FILE PHOTO: A worker at an oil field owned by Bashneft, Bashkortostan, Russia, January 28, 2015. REUTERS/Sergei Karpukhin/File Photo
August 20, 2018
By Stephanie Kelly
NEW YORK (Reuters) – Oil futures rose on Monday after weeks of declines, as investors grew more concerned about an expected fall in supply from Iran due to U.S. sanctions and worried less that a trade war between the United States and China would hurt economic growth.
Brent crude futures rose 48 cents to $72.31 a barrel by 12:53 p.m. EDT.
U.S. West Texas Intermediate (WTI) crude futures rose 40 cents to $66.31 a barrel.
Last week, Brent declined for a third consecutive week, while WTI fell for a seventh week due to concerns that economic growth would slow because of U.S.-Chinese trade tensions and weakness in emerging economies.
China and the United States will hold trade talks this month, the two governments said last week, hoping to resolve an escalating tariff war between the world’s two largest economies.
Still, White House economic adviser Larry Kudlow said Beijing should not underestimate President Donald Trump’s resolve.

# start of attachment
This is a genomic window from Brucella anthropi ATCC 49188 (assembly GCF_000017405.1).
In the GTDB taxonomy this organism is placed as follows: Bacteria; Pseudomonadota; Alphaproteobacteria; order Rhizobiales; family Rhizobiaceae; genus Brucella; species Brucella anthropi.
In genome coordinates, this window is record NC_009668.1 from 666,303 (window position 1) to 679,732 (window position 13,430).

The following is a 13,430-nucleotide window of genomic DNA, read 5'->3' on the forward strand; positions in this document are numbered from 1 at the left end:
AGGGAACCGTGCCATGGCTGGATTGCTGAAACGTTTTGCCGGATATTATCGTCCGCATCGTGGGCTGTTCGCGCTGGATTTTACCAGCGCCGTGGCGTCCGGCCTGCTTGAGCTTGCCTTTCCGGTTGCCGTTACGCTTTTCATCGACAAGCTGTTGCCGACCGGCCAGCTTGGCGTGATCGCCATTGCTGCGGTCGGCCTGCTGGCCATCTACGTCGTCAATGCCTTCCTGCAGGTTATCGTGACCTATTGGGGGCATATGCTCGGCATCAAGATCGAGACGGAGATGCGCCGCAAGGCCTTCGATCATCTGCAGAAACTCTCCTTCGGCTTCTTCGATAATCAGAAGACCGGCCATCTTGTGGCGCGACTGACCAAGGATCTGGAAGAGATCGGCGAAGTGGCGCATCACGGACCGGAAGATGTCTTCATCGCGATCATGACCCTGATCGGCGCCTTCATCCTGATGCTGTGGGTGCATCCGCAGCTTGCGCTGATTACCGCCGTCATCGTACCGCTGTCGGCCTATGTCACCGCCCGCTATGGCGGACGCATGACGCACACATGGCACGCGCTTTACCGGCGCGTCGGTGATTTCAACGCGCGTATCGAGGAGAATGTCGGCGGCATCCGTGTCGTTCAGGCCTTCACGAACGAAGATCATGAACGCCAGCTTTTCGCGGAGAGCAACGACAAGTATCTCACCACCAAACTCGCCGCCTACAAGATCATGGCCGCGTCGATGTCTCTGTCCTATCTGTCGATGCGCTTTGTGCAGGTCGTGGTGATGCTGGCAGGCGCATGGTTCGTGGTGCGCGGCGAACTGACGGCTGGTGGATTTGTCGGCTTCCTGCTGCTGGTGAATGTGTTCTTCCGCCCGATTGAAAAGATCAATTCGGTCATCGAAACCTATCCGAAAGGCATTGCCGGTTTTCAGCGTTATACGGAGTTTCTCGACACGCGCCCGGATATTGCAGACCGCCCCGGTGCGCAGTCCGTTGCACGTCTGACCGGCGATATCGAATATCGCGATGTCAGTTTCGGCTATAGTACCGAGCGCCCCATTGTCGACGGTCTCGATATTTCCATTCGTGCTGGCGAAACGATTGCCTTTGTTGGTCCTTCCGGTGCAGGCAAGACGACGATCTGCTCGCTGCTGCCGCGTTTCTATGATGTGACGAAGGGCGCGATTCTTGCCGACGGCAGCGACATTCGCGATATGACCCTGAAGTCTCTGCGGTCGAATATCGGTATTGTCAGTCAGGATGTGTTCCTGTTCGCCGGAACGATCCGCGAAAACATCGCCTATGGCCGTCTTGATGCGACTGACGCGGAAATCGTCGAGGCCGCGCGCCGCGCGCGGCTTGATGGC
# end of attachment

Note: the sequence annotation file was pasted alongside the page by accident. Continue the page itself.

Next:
“Part of the weakness we’ve seen in crude oil has largely been due to trade as people are concerned that increasing tariffs and tensions on trade are going to increase the level of uncertainty and potentially reduce global GDP demand,” said Brian Kessens, portfolio manager and managing director at Tortoise.
“Anything that reduces those tensions, you can see oil generally move back the other way.”
Traders said U.S. sanctions against Iran were supporting prices. The U.S. government has introduced financial sanctions against Iran which, from November, will also target the petroleum sector of OPEC’s third largest producer.
On Monday, Iran asked the European Union to speed up efforts to save a 2015 nuclear deal between Tehran and major powers, which Trump abandoned in May. Most EU companies have pulled out of Iran for fear of U.S. sanctions and Tehran said France’s Total had officially exited Iran’s South Pars gas project.
“We continue to believe that despite all of the political goodwill that may exist in Europe, there is no practical way that many of the sizeable European buyers of Iranian crude can be protected from U.S. sanctions,” JBC Energy said in a note.
However, China signaled it wanted to continue buying large volumes of Iranian oil despite U.S. pressure and was now switching to Iranian tankers to skirt U.S. sanctions on ship insurers.
(Reporting by Stephanie Kelly in New York; Additional reporting by Henning Gloystein in Singapore and Dmitry Zhdannikov in Moscow; Editing by David Gregorio and Frances Kerry)